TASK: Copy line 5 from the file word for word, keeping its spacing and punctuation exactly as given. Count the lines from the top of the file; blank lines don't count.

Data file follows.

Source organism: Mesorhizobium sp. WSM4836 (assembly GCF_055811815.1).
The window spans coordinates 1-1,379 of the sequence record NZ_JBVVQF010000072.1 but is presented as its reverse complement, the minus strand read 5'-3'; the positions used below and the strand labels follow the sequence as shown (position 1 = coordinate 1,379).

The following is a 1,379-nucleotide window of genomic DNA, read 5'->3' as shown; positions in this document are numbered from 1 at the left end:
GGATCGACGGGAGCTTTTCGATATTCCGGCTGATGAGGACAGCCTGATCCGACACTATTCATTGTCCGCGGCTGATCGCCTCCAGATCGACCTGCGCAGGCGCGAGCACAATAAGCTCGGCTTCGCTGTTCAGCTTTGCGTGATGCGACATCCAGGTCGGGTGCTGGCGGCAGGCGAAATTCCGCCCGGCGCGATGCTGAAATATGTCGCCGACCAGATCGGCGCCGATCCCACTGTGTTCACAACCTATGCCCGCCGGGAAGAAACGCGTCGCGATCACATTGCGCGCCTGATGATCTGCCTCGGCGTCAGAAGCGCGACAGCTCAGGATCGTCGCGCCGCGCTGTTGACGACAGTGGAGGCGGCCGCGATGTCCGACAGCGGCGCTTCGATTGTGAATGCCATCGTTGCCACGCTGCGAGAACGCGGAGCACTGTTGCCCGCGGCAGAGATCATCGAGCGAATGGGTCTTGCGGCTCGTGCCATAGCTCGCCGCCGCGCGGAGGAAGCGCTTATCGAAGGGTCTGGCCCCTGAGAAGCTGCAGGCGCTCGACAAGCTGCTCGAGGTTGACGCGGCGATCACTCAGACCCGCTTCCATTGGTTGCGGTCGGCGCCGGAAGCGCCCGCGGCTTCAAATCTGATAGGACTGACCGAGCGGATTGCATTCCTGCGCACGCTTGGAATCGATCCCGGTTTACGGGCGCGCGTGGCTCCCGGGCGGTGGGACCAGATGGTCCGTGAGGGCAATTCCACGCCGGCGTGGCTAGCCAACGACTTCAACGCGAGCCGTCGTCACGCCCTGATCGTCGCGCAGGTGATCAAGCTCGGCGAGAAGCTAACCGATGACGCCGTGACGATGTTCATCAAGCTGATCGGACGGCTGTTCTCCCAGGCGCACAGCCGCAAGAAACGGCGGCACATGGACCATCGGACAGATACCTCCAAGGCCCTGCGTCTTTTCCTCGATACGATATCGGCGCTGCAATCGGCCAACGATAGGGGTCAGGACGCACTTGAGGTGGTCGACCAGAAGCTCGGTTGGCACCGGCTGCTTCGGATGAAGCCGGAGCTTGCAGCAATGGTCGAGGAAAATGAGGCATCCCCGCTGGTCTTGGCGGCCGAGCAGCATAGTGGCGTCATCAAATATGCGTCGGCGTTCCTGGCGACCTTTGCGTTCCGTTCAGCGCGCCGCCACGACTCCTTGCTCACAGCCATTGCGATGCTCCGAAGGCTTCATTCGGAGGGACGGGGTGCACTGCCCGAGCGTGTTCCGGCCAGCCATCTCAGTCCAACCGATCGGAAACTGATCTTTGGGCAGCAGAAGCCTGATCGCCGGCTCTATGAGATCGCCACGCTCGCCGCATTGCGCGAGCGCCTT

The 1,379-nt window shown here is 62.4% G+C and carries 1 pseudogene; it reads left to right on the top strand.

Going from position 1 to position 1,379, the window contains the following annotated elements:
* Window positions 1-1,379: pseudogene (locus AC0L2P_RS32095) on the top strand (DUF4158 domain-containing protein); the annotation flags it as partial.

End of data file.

The 1,379-nt window shown here is 62.4% G+C and carries 1 pseudogene; it reads left to right on the top strand.